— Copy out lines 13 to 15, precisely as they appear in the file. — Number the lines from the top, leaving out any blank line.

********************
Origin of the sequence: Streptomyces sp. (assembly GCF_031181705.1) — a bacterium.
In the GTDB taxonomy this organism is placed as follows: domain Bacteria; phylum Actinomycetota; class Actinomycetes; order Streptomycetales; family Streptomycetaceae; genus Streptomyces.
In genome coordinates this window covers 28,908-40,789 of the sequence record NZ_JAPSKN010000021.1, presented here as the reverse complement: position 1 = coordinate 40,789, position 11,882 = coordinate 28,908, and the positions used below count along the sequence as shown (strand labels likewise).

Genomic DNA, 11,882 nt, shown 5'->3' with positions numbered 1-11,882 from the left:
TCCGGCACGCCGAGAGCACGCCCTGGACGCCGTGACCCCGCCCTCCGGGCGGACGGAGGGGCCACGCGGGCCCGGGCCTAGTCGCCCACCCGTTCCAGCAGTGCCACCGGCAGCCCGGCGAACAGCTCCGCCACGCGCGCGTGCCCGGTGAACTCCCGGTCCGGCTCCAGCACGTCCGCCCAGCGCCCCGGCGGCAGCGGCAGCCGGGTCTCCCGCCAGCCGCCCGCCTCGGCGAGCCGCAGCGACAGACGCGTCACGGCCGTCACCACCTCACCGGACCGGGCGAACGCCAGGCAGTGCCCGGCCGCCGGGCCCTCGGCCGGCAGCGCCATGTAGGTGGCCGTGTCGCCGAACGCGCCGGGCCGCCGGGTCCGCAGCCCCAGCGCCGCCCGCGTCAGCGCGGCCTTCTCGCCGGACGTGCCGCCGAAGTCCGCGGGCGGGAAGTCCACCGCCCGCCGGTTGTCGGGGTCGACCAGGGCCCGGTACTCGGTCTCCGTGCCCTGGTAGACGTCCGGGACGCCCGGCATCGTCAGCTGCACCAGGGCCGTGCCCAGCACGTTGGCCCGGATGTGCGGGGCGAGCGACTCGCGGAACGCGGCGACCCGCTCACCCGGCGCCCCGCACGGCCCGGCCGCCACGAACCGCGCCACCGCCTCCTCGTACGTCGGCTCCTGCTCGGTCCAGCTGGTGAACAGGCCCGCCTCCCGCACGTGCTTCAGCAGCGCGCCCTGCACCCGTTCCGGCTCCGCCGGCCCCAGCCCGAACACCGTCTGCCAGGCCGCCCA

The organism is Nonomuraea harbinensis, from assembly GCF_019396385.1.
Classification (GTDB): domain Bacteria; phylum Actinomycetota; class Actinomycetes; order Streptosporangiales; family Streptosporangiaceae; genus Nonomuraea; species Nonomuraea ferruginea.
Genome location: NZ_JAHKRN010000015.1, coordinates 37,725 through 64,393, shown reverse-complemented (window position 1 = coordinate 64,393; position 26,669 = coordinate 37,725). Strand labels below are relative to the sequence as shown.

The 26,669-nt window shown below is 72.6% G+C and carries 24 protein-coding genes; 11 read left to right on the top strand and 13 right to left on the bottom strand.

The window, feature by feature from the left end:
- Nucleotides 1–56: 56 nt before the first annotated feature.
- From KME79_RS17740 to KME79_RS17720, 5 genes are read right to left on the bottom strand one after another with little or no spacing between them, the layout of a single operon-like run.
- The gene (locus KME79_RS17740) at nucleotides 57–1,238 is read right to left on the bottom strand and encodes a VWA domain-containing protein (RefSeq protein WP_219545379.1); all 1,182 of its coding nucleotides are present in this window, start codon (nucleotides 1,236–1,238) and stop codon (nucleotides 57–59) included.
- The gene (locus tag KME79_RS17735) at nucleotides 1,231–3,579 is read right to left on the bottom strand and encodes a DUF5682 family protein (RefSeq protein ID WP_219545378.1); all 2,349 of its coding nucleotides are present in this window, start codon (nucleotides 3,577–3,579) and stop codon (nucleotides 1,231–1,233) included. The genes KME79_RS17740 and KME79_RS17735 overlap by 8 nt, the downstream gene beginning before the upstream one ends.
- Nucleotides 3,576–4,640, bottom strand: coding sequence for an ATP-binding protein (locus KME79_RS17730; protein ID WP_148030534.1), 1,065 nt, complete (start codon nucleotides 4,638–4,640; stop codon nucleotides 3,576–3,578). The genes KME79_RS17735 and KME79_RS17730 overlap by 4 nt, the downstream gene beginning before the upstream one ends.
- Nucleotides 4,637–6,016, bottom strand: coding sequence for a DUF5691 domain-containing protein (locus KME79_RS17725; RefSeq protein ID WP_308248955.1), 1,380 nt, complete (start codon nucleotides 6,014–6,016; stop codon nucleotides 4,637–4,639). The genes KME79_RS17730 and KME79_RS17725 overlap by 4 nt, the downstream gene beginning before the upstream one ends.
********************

- The gene (locus KME79_RS17740) at nucleotides 57–1,238 is read right to left on the bottom strand and encodes a VWA domain-containing protein (RefSeq protein WP_219545379.1); all 1,182 of its coding nucleotides are present in this window, start codon (nucleotides 1,236–1,238) and stop codon (nucleotides 57–59) included.
- The gene (locus tag KME79_RS17735) at nucleotides 1,231–3,579 is read right to left on the bottom strand and encodes a DUF5682 family protein (RefSeq protein ID WP_219545378.1); all 2,349 of its coding nucleotides are present in this window, start codon (nucleotides 3,577–3,579) and stop codon (nucleotides 1,231–1,233) included. The genes KME79_RS17740 and KME79_RS17735 overlap by 8 nt, the downstream gene beginning before the upstream one ends.
- Nucleotides 3,576–4,640, bottom strand: coding sequence for an ATP-binding protein (locus KME79_RS17730; protein ID WP_148030534.1), 1,065 nt, complete (start codon nucleotides 4,638–4,640; stop codon nucleotides 3,576–3,578). The genes KME79_RS17735 and KME79_RS17730 overlap by 4 nt, the downstream gene beginning before the upstream one ends.